Every organization has a model for belonging. The church for centuries has functioned in an organizational model that has heavily emphasized strict doctrinal parameters. Belonging is contingent upon proper belief. This organizational structure is struggling to reach a post-Christian society.
In the 1970’s, Paul Hiebert, an anthropologist and missiologist introduced the concept of bounded vs. centered sets. A bounded set is a group that is defined by boundaries. If we lie within the boundaries then we can belong. A centered set is defined by the direction in which we are moving from the center. If we are moving towards the center then we can belong.
In The Shaping of Things to Come, Frost and Hirsch offer a helpful image of this theory by comparing American and Australian cattle ranches. In the United States, cattle are kept on the ranches by fences. However, in their native Australia, fences are not possible on the enormous ranches of the Outback. Instead, these ranches rely on a deep well with a steady supply of clean water. The cattle do not stray far from this strong center.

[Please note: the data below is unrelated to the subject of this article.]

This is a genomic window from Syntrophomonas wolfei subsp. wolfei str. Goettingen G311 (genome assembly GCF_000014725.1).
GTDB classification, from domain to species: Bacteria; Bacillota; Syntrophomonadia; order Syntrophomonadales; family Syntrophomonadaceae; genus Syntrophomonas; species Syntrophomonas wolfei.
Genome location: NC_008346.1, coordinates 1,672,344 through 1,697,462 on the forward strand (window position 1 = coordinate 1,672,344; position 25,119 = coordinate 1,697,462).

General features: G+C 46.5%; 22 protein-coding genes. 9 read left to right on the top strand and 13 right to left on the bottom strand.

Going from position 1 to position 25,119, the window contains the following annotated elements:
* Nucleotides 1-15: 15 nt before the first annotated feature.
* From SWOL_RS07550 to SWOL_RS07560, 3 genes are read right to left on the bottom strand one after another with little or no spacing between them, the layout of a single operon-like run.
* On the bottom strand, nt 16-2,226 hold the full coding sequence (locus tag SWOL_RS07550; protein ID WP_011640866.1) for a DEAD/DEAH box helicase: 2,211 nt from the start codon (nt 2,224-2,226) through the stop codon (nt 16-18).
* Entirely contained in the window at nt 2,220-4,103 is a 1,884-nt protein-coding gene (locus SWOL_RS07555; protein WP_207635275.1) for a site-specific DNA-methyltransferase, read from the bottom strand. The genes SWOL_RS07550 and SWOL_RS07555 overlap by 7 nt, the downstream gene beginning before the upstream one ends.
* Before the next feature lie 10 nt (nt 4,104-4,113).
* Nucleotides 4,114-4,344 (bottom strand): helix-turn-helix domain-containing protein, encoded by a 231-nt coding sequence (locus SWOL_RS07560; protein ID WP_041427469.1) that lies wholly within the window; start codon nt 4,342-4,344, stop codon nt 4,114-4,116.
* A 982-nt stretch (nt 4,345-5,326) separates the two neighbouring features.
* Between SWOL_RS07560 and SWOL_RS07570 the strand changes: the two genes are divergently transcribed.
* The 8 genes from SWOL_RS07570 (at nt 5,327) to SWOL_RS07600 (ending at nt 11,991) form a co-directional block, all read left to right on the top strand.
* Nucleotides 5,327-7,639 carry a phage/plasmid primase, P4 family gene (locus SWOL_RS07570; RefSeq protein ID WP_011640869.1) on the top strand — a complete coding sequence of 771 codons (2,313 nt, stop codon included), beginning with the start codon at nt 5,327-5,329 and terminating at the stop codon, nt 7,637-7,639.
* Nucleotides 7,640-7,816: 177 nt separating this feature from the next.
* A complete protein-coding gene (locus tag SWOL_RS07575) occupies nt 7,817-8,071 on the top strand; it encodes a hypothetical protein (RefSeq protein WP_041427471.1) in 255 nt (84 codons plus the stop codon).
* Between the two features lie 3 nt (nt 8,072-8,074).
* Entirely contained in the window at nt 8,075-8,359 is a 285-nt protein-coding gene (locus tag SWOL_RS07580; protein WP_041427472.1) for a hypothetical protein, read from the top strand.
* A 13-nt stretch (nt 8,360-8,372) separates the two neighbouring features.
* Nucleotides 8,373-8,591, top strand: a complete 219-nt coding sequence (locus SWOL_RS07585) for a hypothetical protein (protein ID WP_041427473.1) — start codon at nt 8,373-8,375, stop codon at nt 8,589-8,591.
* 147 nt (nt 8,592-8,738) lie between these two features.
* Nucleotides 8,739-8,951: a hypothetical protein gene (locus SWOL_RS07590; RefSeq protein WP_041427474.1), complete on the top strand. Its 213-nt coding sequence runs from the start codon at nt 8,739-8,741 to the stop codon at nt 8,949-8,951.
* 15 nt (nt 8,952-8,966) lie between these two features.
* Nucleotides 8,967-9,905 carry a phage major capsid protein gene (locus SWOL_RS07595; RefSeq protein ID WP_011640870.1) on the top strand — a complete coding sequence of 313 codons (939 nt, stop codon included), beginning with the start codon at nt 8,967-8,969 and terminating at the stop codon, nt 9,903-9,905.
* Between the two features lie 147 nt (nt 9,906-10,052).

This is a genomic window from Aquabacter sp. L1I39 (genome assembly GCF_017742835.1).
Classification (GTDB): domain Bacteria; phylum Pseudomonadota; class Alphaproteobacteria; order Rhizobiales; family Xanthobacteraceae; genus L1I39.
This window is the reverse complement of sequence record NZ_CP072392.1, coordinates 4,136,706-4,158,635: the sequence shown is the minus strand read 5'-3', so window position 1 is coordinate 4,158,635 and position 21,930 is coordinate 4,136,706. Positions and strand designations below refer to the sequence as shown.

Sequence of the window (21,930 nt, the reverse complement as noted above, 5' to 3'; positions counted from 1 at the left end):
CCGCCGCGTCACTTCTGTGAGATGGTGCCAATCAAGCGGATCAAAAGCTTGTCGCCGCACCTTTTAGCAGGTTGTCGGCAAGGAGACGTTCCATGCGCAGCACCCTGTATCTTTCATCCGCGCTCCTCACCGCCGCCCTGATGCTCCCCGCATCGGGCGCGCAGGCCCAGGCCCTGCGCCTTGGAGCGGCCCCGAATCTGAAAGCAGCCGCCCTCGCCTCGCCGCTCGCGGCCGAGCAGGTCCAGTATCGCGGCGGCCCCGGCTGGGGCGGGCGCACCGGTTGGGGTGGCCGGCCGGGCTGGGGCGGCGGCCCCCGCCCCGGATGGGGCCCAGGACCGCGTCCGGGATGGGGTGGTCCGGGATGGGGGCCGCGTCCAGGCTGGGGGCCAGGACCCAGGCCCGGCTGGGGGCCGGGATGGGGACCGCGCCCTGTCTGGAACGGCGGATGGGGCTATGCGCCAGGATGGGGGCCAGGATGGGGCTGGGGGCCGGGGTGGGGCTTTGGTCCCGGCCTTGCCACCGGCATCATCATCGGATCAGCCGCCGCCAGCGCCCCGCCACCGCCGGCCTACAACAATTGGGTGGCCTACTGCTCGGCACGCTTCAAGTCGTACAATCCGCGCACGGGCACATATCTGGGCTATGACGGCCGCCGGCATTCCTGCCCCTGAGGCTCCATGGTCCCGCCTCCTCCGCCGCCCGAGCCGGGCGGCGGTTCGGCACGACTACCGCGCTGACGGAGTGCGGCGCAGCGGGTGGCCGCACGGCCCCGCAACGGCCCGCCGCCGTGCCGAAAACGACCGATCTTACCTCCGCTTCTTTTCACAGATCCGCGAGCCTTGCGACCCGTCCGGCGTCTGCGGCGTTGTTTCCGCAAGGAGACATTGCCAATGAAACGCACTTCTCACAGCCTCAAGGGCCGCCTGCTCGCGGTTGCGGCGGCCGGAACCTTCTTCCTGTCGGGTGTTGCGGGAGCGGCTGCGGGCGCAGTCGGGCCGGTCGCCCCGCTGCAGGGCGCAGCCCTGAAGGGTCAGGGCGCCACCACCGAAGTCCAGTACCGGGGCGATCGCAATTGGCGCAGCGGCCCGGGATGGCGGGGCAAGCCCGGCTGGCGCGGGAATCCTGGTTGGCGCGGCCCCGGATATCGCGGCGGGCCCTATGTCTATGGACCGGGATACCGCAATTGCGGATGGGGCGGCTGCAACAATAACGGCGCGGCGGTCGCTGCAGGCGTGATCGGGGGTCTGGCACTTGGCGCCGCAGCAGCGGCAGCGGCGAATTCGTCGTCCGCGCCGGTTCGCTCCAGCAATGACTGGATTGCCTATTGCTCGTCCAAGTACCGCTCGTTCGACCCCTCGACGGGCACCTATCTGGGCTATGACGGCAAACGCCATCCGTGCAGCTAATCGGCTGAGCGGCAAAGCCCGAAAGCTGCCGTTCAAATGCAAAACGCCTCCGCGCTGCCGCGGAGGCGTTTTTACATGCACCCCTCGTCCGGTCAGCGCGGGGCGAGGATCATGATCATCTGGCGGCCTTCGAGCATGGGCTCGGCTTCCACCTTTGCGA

People exploring Christian faith must be able to experience the gift of belonging to a church before they fully commit to the beliefs of that church. Belonging to a church is a powerful witness to the goodness of Christ for those considering faith.
Churches must seriously reconsider their parameters of belonging. We must create space within our congregations where non-Christians feel welcome to explore faith. We need not be afraid of new folks with views that differ from our own as long as the center of our churches remains Christ.
May the church reflect the Christ we worship, the Christ who reprimanded the disciples for putting barriers around him and said, “Let them come to me!”